WHETHER YOU AGREE with the sentences carried out on Andrew Chan and Myuran Sukumaran today, the Prime Minister is right to recall Australia’s ambassador to Jakarta; behind the campaign to “save” the pair lies an unpleasant reality that has been laid bare by their executions: under its present leadership at least, Indonesia is a dubious friend of Australia at best. We would do well to recalibrate our approach to our northern neighbour.
This has been a divisive and distasteful episode whichever way you cut it, and the executions of recidivist drug traffickers has seen proponents of the death penalty find much common ground with the secondary positions of those who oppose it, and others who eschew capital punishment find succour in other points made by those who advocate that sit below the headline positions of each.
With support for capital punishment in Australia (I believe) growing, irrespective of the executions that took place in Indonesia this morning — one only has to take stock of the outpouring of sentiment whenever a recidivist criminal on release rapes or murders someone else, or the residual outrage against the likes of Julian Knight and Martin Bryant, and other pieces of shit like them — the entire saga, if nothing else, probably suggests it is time for a serious debate over the issue domestically even if such a conversation results in no change to our own system of penalties and sentences.
But distinct hints of an unpleasant reality have emerged throughout the Chan/Sukumaran case, and particularly since the change of government in Indonesia last year, that Australia would be most unwise to ignore.
And the offensive, idiotic, brainless stunt yesterday by members of Australia’s acting community that we ripped into late last night, whether you agree with or oppose capital punishment, probably served as a provocation to Indonesian officials that did more harm than good, and whilst we will now never know if a last-minute reprieve might have been secured for the pair, the reprieve given (literally) at the death knock to a Filipino national due to be executed with them shows the possibility was certainly alive in the minds of the Indonesian leadership.
My point in writing this morning derives from the simple fact — evidenced in how events have played out in the Chan/Sukumaran case — that under its current leadership, it is difficult to see how Indonesia can be regarded as a friend to Australia, and if some good can come from their deaths is should be the recognition that the controversy surrounding the Bali Nine has laid bare a cavalier disregard in Jakarta for Australian interests, and this ominous fact is one that should prompt a rethink in Canberra over how we approach an undeniably crucial strategic relationship.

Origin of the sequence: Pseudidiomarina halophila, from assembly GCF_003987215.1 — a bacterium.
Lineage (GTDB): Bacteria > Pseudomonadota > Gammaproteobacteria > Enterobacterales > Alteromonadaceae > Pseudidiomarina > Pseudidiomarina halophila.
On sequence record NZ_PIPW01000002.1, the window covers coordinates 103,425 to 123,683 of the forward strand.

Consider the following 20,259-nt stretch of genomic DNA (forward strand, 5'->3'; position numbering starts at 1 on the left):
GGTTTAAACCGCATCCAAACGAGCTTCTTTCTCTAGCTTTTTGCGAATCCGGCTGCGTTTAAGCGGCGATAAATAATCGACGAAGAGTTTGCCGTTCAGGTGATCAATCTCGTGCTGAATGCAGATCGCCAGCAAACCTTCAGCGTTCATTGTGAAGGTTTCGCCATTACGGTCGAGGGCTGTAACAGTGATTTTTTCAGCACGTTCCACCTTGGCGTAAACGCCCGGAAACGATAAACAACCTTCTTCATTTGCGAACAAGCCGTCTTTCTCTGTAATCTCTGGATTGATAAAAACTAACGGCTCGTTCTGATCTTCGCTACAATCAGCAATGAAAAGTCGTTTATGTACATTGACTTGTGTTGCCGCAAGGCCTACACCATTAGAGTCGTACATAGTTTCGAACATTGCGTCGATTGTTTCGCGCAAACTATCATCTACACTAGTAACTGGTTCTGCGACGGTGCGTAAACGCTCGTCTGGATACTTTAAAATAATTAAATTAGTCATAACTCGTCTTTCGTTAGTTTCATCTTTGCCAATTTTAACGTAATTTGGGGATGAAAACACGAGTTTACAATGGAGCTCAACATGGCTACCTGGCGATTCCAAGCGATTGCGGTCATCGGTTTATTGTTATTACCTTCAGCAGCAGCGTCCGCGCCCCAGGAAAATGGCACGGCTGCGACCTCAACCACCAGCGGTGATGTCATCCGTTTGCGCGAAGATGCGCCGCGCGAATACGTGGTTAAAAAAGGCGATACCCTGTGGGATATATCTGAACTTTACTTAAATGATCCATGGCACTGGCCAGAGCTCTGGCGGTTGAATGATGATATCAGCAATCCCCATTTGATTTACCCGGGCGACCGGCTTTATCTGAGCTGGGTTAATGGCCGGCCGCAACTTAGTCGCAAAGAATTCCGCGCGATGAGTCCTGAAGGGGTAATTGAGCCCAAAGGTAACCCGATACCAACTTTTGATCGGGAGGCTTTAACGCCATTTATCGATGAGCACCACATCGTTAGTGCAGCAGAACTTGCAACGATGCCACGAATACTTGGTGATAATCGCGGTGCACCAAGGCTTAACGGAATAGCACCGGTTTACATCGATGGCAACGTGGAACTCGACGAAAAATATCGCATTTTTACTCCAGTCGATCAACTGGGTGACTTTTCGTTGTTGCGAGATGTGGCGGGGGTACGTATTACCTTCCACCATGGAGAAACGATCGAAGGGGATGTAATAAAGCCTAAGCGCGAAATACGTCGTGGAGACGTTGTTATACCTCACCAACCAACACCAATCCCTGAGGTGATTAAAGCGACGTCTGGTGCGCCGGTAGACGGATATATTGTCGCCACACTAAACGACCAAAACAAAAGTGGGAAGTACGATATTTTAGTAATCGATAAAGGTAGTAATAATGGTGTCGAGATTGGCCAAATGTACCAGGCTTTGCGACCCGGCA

Whilst generalisations invariably contain exceptions, and whilst not all of the traffic in the relationship between the two administrations has been a one-way street, it is no exaggeration to assert that Indonesia has ignored and snubbed the federal government, refused to open communication channels between its President and our Prime Minister, and at times has appeared to revel in the pursuit of administering a regime of justice that the Australian government has consistently and forcefully opposed.
I don’t have the time this morning to spend a great deal of time elaborating on the point; life goes on, and today I’m very busy, and in any case it scarcely seems decent to labour the point.
But this is an unpalatable reality that transcends whether you agree with capital punishment or not; the signs of total Indonesian indifference to the priorities of Australia (unless they coincide with Indonesia’s) has been clear for all to see in recent times, and it follows plenty of other examples of it that have had nothing at all to do with the fate of condemned drug traffickers sitting on death row in Kerobokan prison.
Whether you agreed with the bipartisan position advanced by Abbott, his Foreign minister Julie Bishop, and supported and endorsed by Labor, the fact remains that Indonesia has thumbed its nose at Australia — to the extent, that is, that it hasn’t simply ignored us.
And the fact it chose to commute the sentence of one convict from the Philippines at the last possible moment simply must be interpreted as a signal of Indonesia’s real priorities in the region and its contempt for Australia, however much it might have been a bona fide show of justice in its own right.
The fracas over ASIO surveillance of Indonesian figures — conducted on the watch of the Rudd government, but expediently used by Indonesia to pick a fight with an Australian government of a completely different complexion — is another example of what I am talking about.
And its threats, simply distilled, to unleash a “human tidal wave” of asylum seekers toward Australia if, in short, our government didn’t stop making trouble and noise over Chan and Sukumaran’s sentences is yet another.
These are discussions to be had in full, of course, at another time and when passions and tempers and emotions have all cooled, and when I return this evening (time permitting) it will be to talk about something unrelated to Indonesia that I have “held over” for a couple of days.
Yet have that discussion we must: for the growing frostiness in relations between Australia and Indonesia is unmistakable.
It would be unwise to assume that that country, under the regime presently in charge of it, is friendly to Australia, or even a friend at all: and whilst better weather will no doubt come in the fullness of time, as others come to power in Jakarta who are possessed of a different outlook to Joko Widodo and the interests that back him, this increasingly evident reality will pose problems for the next few years at least that those who shape our policies toward regional neighbours would be ill-advised to ignore.